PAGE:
January 22, 2020 report
General relativity used to find optimal airplane boarding speed
A team of researchers from Western Norway University of Applied Sciences, Riga Technical University and Ben-Gurion University has created a mathematical model that can be used to predict boarding times for airplanes based on the boarding speed of individual passengers. In their paper published in the journal Physical Review E, the group describes using Lorentzian geometry to create their model, and what it showed.
Prior research has shown that it is difficult to predict boarding times for passengers on airplanes due to the large number of factors involved. Some people move faster than average, some slower. Some have more luggage to stow in the overhead bin. And some have early boarding passes that give preferential treatment. In this new effort, the researchers sought to create a model that could give boarding times for a given number of passengers under predefined conditions, such as each passenger having the same amount of luggage to put in an overhead bin.
To attack the problem, the researchers used Lorentzian geometry, which is the mathematical foundation of Einstein's general theory of relativity. It allows for making connections between very small moving particles with macroscopic properties. In this case, passengers stood in for the particles and the macroscopic property was the amount of time it took an individual to sit down in their assigned seat.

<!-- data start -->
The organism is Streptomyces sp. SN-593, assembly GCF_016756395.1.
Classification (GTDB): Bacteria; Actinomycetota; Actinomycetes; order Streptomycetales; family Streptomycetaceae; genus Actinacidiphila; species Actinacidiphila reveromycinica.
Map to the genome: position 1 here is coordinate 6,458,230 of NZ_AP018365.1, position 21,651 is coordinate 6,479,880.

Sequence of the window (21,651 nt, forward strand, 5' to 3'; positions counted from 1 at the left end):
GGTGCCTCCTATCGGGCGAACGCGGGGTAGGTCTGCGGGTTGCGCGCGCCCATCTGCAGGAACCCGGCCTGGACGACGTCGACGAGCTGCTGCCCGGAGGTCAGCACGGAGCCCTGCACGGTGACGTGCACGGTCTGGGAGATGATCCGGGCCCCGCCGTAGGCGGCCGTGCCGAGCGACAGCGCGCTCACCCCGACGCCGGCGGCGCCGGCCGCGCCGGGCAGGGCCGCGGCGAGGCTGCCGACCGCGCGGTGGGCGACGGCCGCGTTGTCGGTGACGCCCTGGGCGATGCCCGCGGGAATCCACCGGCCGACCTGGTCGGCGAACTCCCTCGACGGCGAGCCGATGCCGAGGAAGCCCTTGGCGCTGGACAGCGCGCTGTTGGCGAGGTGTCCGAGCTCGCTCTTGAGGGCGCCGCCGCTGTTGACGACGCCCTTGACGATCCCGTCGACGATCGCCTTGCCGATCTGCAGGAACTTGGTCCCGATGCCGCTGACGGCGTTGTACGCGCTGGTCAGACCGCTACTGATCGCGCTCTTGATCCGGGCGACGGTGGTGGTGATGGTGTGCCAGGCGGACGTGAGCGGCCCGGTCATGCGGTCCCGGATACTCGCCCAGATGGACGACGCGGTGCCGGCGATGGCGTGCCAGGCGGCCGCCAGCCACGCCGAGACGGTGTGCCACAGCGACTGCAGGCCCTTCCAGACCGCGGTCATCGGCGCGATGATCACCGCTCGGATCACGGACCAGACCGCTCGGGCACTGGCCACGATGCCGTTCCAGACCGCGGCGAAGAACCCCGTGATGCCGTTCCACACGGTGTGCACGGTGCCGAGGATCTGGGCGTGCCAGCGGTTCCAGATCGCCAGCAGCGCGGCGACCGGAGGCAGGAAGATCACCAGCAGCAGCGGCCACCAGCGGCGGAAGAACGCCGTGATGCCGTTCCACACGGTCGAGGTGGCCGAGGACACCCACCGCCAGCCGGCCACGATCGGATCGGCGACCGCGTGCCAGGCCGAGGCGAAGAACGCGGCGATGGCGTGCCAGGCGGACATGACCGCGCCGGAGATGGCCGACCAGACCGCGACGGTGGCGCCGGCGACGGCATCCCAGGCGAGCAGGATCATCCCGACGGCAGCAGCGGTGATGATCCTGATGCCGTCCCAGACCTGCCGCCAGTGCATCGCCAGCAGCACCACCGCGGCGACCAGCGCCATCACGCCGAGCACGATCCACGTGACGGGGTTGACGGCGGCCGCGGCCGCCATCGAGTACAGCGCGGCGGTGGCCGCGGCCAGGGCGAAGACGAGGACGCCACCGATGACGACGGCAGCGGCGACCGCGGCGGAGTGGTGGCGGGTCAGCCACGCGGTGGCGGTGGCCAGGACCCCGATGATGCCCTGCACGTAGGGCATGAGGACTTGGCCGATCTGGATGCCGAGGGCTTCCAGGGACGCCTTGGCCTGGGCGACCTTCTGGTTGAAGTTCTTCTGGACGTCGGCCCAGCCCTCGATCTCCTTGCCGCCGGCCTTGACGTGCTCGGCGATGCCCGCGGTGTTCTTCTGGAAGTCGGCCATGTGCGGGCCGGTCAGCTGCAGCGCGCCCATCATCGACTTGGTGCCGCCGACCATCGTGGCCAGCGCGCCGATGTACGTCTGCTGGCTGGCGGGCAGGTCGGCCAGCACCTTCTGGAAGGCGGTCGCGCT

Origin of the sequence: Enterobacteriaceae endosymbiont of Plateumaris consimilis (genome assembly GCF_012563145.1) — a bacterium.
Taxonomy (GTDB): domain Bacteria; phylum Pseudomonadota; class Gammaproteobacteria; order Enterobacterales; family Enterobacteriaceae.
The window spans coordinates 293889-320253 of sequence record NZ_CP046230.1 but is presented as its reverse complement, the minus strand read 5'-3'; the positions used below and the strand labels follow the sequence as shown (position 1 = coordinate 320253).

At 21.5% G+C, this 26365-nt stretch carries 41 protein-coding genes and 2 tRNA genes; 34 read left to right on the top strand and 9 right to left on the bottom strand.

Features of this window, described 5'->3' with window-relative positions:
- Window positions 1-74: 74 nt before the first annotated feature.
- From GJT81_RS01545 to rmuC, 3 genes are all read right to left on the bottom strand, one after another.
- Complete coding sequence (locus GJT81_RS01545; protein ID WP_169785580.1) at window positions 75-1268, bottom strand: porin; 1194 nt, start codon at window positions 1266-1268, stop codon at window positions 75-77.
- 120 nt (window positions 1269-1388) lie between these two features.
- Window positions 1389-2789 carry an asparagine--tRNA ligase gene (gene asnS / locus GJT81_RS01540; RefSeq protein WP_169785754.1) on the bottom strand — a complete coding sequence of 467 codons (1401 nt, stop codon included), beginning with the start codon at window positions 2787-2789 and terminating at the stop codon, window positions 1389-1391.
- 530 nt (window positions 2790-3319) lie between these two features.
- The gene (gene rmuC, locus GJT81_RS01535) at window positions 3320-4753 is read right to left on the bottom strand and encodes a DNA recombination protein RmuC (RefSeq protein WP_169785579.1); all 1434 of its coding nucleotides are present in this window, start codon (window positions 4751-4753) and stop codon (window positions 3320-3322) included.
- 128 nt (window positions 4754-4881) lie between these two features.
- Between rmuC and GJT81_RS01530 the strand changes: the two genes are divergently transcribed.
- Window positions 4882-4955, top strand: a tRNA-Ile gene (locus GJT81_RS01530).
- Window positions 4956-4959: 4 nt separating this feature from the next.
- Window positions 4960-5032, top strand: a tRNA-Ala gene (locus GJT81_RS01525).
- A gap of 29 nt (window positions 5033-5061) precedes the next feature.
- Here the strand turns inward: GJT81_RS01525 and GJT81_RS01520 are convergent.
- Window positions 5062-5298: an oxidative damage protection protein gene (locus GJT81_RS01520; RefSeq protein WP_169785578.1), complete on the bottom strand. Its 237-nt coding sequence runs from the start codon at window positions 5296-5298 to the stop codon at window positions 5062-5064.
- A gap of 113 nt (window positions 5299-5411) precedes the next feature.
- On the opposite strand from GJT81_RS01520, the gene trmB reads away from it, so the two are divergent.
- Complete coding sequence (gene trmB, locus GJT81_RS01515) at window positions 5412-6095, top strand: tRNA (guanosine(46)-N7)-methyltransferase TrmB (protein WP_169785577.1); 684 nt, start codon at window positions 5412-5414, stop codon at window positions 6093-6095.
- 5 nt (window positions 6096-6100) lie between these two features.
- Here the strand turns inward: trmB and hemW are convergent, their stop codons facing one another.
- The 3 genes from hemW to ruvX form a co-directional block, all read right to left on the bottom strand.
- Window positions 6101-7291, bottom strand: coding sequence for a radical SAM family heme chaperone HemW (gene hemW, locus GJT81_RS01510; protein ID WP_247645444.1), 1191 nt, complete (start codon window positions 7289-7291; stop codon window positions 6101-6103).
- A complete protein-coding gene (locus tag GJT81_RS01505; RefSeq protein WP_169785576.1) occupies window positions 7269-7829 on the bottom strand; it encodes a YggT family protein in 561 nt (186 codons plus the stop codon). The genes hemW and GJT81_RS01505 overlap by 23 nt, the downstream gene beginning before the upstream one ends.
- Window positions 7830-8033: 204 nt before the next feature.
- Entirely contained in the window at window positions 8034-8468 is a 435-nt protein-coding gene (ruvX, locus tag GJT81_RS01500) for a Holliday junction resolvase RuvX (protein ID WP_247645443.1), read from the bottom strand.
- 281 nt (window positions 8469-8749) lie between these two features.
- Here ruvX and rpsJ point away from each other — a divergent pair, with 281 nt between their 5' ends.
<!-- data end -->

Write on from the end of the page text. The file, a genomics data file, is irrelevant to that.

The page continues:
The researchers note that with passenger boarding, delays are the central issue. Any of the passengers can slow the progress of any other passenger. And those delays, they found, can also be impacted by a given passenger's position in the queue and by the location of their assigned seat. The model they created ran in iterative steps with passengers moving either until they found their seat or become blocked by another passenger. A second step factored in the time spent by passengers putting their luggage in an overhead bin.
Running the model showed that the most efficient way to board passengers on an airplane is to allow those who move the slowest to board first. The researchers claim that doing so is 28 percent more efficient than random order boarding—and the results were the same regardless of the ratio of slow passengers.
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